Outside, the yellow-orange dust blows over a city of tents from the UN Refugee Agency, but inside Majedah al-Dabogh's concrete beauty salon, the air is cool, the walls are pink, and a cabinet holds her small business's beauty supplies.
Al-Dabogh is a Syrian refugee who fled to this Jordanian border city of Zaatri as fighting rages in her home country. She's having trouble with her landlord, which she dismisses with a toss of her head.
"He wants to raise my rent — I can't pay more," she said with a shrug. Formerly a salon owner in Syria, she found a job in a salon in Jordan and then opened her own place here in the refugee camp, where she earns about 100-200 Jordanian dinars, or $140-$280, a month. After her flight from Syria and her two-year-long struggle to open the business, the message in her attitude is clear: She's not going anywhere.
Al-Dabogh is one of a growing number of people who've fled Iraq and Syria but are managing to build businesses, sometimes in the most difficult settings: refugee camps and communities that are home to hundreds of thousands of people displaced by fighting between their governments, the Islamic State of Iraq and Syria (ISIS) and other groups. The UN estimates that 600,000 Syrian refugees are in Jordan, though the number is likely even higher.
For its part, the Jordanian government is struggling with the Herculean task of coping with the influx, often inconsistently. Because of concerns that Syrians and Iraqis will take jobs from native Jordanians, work permits are difficult to get. It's even harder to get a permit to open a business, say aid organizations. Those who do open businesses have connections or family within Jordan, or they just ignore the rules.
"Life is like a sea, and we have to be the captains," said Fadia Bayati, 42, an Iraqi, who earned a communications degree in Baghdad before her family was displaced by the war. After 10 years in Jordan, the mother of three sons earns about 350 dinars ($493) a month as a freelance medical researcher and a trainer in programs that teach people how to avoid sexual harassment. She also works as a volunteer liaison to refugee communities.
"I'll help," she assured Badria Qatlish, 40, a newly arrived Syrian refugee who fled with her husband and six children. Back home, soldiers snatched Qatlish's husband, who owned a photography studio, for questioning. They returned him eventually, but it was clear the time had come for them to get out, Qatlish said.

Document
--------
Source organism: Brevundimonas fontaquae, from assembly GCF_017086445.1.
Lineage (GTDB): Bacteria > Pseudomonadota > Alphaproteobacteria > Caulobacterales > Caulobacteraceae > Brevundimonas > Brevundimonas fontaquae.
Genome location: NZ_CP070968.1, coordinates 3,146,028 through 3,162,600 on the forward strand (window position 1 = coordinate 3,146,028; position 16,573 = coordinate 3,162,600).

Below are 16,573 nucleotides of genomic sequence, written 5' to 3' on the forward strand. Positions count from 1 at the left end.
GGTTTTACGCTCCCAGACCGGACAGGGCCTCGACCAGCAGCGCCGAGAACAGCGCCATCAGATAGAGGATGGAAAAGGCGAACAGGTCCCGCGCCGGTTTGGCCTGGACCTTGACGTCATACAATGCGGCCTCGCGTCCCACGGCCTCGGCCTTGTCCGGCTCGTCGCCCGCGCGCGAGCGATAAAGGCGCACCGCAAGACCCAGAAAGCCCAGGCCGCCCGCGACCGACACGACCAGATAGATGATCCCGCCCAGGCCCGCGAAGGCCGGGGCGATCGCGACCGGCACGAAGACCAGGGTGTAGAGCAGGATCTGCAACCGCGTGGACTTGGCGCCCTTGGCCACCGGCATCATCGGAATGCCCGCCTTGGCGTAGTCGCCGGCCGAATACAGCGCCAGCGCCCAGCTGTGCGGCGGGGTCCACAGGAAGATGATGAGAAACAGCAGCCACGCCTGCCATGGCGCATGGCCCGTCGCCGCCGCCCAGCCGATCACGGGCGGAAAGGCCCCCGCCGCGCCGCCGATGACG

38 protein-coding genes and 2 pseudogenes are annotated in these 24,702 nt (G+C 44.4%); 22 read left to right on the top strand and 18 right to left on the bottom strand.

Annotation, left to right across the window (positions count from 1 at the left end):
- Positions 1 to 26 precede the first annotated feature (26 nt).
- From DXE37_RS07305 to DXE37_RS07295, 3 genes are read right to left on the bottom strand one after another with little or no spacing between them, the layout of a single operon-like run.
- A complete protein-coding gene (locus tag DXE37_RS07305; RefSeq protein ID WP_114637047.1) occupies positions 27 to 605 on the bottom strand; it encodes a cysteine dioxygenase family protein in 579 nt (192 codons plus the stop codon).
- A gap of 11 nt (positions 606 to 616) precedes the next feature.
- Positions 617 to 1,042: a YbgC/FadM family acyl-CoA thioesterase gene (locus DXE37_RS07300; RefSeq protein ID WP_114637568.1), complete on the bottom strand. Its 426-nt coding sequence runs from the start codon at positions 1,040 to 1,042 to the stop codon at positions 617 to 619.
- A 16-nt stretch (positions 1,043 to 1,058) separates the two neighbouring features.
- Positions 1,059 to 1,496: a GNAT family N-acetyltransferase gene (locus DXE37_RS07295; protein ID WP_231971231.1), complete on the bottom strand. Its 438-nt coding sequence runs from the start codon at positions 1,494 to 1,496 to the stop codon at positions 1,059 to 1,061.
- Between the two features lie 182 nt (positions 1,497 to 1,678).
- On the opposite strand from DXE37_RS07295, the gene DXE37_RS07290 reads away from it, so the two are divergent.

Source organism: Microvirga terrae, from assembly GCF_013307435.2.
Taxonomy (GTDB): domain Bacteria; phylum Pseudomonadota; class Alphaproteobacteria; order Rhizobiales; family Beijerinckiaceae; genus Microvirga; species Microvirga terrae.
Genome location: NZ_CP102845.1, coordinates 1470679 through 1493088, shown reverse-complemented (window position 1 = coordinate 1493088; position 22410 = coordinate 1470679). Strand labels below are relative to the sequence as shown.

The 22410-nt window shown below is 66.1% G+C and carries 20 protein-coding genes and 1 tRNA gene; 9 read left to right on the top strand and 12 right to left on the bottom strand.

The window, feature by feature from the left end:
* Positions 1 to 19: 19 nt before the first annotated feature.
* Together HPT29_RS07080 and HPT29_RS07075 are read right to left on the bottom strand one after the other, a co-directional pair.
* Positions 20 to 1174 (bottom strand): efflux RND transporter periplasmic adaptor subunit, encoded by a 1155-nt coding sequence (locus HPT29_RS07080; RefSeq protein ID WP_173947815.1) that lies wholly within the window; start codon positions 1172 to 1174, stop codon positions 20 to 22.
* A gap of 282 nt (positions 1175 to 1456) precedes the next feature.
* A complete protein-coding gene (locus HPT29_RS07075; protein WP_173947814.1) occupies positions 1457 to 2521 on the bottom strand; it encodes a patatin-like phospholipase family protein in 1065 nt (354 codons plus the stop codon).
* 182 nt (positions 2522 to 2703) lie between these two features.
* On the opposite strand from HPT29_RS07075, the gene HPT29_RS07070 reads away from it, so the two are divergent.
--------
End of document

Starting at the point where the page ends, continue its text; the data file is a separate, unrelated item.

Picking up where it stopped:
"The children were terrified," she said. "We couldn't live with that."
Her husband has been unable to find work, so with the help of Atlanta-based CARE, Qatlish has started a business selling Syrian kubbah — a wheat pastry stuffed with ground meat — to neighbors in the small city of Zarqa, another place where refugees have settled. The local schools just began to accept Syrians for enrollment, so she hopes she will be able to expand the business further when she has more child care.
Many of the refugee entrepreneurs are being aided by business-building and microfinance programs, which have ramped up in response to the crisis. According to the Jordanian government, there are eight microfinance institutions operating in the country, with a total portfolio of $173 million. In 2013, they served 270,000 clients. Many of the programs were established to aid Jordanians, but they help refugees, too.
Last week, the San Francisco-based crowdfunder Kiva.org, which helps make loans to entrepreneurs around the world, set up another program: In partnership with Grameen-Jameel Microfinance Ltd., a nonprofit that provides funds in the Middle East, it is offering 13,000 people $25 to lend to a Middle Eastern entrepreneur through Kiva — essentially, a free trial on the website. A spokesman said 400 people had signed up so far.
As for al-Dabogh, she is hunkered down for a fight with her landlord. When the war worsened in Syria, she was on a visit to Jordan. Unable to return to the country after her village was destroyed, she stayed. Her seven grown children and ex-husband, meanwhile, fled to Lebanon. She would like to see them, but worries she wouldn't be able to return if she leaves.
As she talked, the rest of her story emerged. Her landlord wants to double her rent — if she won't marry him.
"I tell her, report him to the police," said Shaker al-Khaldi, a Jordanian government official who has become a friend.
The salon, where she also lives, is all she has, she said.
"I have suffered a lot in my life," she said. "It makes me stronger."